Surgical operations only seem to be an exception to this rule. While they ultimately serve the wellbeing of the organ, at the moment of the operation and in the period that follows immediately after, the effect is to strain the organ.
If for instance the moon is in Leo, which would have an unfavorable effect on a heart operation, this negative effect will be amplified if the moon is also waxing at the time (as is the case from February to August). On the other hand, a remedy to strengthen the heart administered in a sign with ascending force when the moon is waxing is more effective than the same remedy applied when the moon is waning in a sign with descending force.
We leave it to the pioneers among our readers, in particular the physicians and health practitioners, to study the following rhythms and draw the appropriate conclusions.
Today there are once again health practitioners, many of whom we know personally, who have built up experience with these rhythms. Even protracted illnesses may be relieved using this method and a slight shift of attitude. Observation and patience are called for here.
However, one of the most important rules is this: carry out surgical operations whenever possible when the moon is waning (except of course emergency surgeries). This doesn’t yet fit smoothly into hospital procedures, but that’s not so important. The importance of hand washing before surgery also took many years to be fully accepted, and: Today there are already quite a few hospitals adhering to this knowledge, whenever the patient desires it.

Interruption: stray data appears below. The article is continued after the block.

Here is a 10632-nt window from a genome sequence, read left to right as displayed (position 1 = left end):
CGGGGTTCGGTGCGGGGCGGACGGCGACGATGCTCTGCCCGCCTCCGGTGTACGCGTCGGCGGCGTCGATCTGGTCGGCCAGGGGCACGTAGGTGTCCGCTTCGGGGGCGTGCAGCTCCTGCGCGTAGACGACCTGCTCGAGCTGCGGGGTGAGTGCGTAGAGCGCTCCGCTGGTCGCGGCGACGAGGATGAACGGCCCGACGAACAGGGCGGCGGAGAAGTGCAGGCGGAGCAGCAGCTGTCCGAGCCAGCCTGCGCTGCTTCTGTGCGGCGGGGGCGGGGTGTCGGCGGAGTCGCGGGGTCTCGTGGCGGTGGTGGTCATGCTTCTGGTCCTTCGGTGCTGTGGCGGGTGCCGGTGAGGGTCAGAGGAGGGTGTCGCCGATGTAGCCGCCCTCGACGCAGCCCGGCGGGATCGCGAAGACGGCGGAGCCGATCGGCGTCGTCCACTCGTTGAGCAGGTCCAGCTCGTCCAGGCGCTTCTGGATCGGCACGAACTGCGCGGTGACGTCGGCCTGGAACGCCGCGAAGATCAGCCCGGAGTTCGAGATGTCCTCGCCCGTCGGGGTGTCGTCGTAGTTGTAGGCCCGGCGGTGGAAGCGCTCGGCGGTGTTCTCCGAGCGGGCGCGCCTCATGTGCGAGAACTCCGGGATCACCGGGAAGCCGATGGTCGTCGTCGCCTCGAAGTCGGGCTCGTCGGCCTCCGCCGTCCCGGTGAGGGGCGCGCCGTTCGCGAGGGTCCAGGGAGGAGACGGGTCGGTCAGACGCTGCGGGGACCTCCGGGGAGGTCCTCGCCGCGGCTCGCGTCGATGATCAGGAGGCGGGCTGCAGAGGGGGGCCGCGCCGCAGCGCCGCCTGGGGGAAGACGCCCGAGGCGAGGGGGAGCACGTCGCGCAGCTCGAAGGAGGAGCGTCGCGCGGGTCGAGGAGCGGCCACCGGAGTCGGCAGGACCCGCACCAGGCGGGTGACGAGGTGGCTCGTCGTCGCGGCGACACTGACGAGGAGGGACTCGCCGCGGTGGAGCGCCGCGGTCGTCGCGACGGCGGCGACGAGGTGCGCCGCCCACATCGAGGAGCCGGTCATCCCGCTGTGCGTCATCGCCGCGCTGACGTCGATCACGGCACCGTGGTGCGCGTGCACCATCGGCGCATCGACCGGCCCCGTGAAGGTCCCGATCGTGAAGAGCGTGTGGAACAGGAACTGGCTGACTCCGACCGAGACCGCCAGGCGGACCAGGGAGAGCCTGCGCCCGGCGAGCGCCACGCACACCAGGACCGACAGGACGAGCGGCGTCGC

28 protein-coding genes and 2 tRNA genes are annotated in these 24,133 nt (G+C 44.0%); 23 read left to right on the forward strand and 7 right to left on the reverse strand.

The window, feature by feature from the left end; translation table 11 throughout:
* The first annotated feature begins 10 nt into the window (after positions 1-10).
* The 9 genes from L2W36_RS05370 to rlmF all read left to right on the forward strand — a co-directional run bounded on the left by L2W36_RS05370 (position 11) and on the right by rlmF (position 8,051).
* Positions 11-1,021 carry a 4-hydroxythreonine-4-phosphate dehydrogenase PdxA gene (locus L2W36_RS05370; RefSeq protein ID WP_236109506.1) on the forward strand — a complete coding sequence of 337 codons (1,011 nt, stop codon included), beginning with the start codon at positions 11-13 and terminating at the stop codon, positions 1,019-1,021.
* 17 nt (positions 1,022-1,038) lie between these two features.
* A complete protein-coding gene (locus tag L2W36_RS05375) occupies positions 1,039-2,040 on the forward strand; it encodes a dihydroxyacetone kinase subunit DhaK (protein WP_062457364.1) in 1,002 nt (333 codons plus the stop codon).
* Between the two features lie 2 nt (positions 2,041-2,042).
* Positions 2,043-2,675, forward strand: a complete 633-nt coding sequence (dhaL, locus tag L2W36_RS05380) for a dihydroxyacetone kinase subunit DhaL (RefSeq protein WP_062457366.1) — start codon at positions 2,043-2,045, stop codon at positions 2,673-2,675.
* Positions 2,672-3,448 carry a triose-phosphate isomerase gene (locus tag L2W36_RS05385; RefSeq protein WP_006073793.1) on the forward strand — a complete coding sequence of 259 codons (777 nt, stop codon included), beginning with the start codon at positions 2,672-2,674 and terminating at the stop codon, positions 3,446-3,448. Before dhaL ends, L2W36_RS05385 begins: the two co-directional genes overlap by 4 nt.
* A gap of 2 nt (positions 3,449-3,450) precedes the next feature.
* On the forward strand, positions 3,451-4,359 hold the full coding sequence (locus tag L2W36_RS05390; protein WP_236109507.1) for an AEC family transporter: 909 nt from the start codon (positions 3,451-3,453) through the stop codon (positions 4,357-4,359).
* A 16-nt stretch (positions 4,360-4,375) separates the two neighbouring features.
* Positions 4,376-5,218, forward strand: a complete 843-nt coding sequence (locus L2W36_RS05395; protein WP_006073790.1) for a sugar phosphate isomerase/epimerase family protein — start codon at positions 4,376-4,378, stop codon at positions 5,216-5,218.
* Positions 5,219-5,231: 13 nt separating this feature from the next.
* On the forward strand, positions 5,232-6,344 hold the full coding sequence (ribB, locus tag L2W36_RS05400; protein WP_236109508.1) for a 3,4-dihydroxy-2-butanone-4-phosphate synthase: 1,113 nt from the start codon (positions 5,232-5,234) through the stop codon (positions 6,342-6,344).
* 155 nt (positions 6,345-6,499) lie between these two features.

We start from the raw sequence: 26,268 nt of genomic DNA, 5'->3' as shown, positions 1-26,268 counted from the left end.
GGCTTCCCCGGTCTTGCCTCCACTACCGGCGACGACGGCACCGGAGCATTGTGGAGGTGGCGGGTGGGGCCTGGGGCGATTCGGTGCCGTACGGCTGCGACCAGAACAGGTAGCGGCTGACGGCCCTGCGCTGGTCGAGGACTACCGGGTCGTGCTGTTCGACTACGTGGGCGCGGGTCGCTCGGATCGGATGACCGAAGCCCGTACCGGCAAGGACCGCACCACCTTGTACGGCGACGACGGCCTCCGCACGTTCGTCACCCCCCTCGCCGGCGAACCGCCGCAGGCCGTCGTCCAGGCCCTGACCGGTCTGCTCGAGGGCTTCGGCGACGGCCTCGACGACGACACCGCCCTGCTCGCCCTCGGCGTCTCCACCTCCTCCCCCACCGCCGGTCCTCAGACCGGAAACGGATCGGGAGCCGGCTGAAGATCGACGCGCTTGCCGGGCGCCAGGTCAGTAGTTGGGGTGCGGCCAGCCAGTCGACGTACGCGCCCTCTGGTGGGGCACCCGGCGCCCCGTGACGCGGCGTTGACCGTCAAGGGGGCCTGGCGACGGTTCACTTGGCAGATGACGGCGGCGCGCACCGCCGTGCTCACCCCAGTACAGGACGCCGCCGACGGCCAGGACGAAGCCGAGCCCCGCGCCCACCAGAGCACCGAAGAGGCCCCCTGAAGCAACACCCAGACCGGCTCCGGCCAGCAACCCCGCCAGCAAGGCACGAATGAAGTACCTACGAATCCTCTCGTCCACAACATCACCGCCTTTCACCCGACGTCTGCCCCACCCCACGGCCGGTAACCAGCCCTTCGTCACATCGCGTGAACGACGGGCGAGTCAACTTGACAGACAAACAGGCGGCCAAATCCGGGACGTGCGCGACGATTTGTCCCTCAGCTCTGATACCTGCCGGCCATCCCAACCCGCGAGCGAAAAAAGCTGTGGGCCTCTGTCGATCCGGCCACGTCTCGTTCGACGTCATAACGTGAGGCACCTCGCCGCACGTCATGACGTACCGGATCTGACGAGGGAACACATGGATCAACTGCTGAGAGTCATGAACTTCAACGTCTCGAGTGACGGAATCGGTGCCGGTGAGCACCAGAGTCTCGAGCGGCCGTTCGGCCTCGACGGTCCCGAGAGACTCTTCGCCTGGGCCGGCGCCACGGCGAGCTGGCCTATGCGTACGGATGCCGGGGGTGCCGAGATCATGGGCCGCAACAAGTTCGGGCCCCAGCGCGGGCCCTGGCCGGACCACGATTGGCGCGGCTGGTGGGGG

The Lunar Calendar - The Only Tool
From countless letters from all over the world (our books have been translated into twenty-six languages to date) we have discovered what interests our readers in connection with these calendars and what experience they have had with them over the years. We are now able to pass this experience on to you.
The lunar calendar in use in Johanna’s family was and is calculated according to the position of the moon in the zodiac. All the useful experience that we pass on in our books—in the domain of medicine and medicinal herbs and ecologically sound building, in gardening, agriculture, and forestry—is based on this calendar. We have frequently received queries because some regional lunar calendars exhibit slight differences from ours. You need not worry about this. Most of these differences arise because many lunar calendars have been calculated by astrologers or astronomers according to their own principles, without any regard for lunar rhythms, which are for the most part unknown to them. If you have any doubt about the validity of a particular calendar, simply experiment with both calendars until you can be certain.
The times of the new and full moon have been left out, since these vary from one time-zone to another. For some activities, however, it is important to know the exact times of the phases of the moon and these can be found in most conventional calendars.